For hobby astronomers, lovers of romance and simply for everyone who doesn’t want to miss out on a unique starry sky: The sky above the Teide opens up an unforgettable starry spectacle with constellations that you have probably never seen before on this scale.
The road to Izaña
We are in Izaña, in the Teide National Park, just a few kilometres from the summit of the Teide volcano and from the astronomical observatory of the Canary Astrophysical Institute – in one of the world’s most privileged locations for observing the sun and astronomy. There is nothing but absolute silence around you. The lava rock formations have almost disappeared in the darkness and the silhouette of Spain’s highest mountain shimmers through the light of the stars and the moon.
However, it is a bit of a journey to get here – no matter from which point on the island you start, because the Teide Observatory is right in the centre of the largest of the Canary Islands. From San Miguel it is only 55km, but the serpentines wind through Vila Flor and through the entire Teide National Park, along the Montaña Blanca and the crater walls Las Cañadas del Teide. You will drive for about 1 hour and 20 minutes, but as you will probably stop here and there to take some souvenir pictures, we advise you to allow enough time so that you don’t miss the sunset over the clouds.
The Teide Observatory
Along with Chile and Hawaii, the Canary Islands are one of the three best places in the world to view the sky and the most famous star constructions. Tenerife’s observatory, the Teide Observatory, is even the largest solar observatory in the world. The latitude of the archipelago, the height that the islands’ mountains reach above the sea of clouds and a sky that is always clear thanks to the trade winds explain why this is one of the top three places in the world for stargazing.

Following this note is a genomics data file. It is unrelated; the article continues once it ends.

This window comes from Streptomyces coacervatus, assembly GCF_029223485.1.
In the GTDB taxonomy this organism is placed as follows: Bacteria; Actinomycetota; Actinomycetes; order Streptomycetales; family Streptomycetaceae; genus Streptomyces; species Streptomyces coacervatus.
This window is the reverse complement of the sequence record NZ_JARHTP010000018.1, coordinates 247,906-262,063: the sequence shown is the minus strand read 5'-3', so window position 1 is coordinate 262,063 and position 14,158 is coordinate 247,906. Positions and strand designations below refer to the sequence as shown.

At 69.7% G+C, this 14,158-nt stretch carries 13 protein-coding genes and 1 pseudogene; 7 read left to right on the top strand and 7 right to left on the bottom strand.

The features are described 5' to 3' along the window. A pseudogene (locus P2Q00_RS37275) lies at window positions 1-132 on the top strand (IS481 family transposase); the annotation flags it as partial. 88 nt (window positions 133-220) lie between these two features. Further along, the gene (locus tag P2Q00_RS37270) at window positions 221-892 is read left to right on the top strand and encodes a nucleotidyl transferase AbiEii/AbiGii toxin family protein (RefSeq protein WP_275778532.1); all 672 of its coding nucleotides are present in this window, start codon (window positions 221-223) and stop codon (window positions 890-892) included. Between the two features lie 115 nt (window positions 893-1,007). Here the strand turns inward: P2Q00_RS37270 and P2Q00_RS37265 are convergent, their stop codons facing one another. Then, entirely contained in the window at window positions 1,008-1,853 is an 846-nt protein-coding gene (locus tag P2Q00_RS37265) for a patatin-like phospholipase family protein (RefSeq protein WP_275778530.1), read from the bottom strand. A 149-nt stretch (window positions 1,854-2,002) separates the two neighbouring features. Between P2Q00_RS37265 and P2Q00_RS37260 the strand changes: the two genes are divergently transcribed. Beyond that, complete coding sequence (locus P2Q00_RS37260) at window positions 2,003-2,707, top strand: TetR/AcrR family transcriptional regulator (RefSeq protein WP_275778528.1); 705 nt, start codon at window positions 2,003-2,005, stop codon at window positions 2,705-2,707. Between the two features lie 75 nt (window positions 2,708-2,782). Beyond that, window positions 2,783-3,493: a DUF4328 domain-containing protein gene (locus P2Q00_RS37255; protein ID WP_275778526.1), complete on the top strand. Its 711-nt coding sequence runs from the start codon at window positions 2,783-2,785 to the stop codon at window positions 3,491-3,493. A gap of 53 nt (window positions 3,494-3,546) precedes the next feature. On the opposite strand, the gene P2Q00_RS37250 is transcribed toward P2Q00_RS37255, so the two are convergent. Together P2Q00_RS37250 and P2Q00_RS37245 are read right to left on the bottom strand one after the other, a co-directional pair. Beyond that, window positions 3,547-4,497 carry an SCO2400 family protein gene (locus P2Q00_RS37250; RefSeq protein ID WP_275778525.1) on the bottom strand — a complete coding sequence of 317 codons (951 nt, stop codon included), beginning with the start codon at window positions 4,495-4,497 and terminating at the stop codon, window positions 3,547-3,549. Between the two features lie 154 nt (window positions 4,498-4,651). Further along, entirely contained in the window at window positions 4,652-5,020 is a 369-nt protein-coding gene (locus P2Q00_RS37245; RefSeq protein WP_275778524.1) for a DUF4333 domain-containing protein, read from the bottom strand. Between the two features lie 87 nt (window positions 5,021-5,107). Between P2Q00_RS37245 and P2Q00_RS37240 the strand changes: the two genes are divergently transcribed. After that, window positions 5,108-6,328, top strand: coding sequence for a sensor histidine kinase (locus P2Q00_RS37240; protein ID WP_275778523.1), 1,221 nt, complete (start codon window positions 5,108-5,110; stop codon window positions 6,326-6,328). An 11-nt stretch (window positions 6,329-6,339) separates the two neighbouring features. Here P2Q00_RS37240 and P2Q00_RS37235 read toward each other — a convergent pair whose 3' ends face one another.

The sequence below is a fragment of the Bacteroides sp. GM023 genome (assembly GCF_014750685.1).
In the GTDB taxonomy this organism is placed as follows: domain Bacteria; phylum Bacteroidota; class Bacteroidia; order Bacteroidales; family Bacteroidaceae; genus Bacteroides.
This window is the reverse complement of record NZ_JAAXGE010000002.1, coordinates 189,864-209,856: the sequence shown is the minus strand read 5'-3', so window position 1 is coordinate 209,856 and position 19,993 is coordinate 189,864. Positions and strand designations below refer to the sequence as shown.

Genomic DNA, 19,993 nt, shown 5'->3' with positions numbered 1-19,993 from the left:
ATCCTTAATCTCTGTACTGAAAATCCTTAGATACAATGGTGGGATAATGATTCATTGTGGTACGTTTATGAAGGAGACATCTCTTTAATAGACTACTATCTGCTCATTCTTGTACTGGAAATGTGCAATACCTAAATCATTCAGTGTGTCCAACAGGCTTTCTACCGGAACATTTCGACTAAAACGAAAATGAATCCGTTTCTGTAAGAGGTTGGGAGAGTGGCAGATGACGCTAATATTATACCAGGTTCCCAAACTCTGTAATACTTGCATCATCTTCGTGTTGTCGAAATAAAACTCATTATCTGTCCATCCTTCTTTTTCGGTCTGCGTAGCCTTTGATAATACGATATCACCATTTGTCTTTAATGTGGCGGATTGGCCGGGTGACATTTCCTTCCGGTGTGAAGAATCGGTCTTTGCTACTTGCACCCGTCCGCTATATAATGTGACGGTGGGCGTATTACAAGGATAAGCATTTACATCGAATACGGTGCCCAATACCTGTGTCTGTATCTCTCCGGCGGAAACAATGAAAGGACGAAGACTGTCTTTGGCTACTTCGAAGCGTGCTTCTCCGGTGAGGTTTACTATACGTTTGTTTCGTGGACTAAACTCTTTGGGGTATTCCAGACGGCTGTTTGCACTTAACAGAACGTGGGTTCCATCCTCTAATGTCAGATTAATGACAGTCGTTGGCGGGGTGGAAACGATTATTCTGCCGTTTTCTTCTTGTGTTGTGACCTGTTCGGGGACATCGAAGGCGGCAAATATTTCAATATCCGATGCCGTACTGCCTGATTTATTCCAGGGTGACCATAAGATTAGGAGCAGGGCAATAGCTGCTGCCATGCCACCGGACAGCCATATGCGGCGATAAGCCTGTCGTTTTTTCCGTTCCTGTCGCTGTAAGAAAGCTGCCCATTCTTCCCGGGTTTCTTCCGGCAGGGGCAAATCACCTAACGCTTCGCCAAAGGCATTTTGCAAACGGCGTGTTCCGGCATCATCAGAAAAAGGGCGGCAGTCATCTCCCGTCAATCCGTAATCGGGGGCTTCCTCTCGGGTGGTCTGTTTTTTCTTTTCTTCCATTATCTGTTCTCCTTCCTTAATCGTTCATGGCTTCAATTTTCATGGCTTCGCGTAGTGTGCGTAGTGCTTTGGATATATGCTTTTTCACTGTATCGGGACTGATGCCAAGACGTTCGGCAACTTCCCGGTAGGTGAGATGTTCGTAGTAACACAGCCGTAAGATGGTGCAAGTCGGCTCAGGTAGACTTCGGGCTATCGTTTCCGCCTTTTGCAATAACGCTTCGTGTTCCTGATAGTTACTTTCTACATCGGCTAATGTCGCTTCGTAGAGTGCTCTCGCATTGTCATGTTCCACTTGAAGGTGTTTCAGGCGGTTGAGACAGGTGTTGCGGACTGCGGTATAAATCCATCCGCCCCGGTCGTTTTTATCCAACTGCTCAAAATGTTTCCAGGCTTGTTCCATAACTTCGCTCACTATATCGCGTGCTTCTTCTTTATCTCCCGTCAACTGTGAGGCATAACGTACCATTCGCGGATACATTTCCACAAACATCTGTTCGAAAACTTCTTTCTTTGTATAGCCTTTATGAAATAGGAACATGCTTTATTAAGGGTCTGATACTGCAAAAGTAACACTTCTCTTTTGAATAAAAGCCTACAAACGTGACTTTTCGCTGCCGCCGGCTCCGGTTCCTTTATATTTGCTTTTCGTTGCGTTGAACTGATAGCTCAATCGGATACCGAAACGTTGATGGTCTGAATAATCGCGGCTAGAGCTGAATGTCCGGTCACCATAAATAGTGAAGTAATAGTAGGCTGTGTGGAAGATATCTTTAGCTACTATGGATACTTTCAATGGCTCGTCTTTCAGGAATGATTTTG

Up here, at over 2,300 metres, we find a sky that could hardly be more transparent. Far from urban centres, close to the crater walls of the huge volcano, the sky is almost free of artificial light sources, air pollution and light contamination. Therefore, the Teide Observatory is so interesting not only for enthusiastic stargazers, amateur astronomers, and romantics, but also for numerous scientists who have been conducting their observations up here for years. The 50-hectare site of the Teide Observatory houses solar and night telescopes from more than 60 institutes from more than 15 different countries.
If you want to see the observatory from the inside, you can book a very interesting, guided tour by an astronomer online.
When the sun sinks into the sea of clouds
The air is cold and gradually the sky and the entire surroundings turn a mixture of red tones. If you thought the Teide National Park with all its mountains and volcanic rock formations reminded you of a scene from Star Wars, then at the moment of the setting sun you will really start to look out for Luke and Rey. Because when the sun disappears behind Teide, projecting a huge shadow of the volcano on the underlying bed of clouds, the Teide volcanic landscape transforms into a spectacular moonscape.
But that’s not all. After the sun has sunk into the sea of clouds, there is not much time left before the sky turns black and you experience what you usually only remember from childhood: a starry sky so clear that the stars seem within reach, like the glow stickers on the wall above your bed.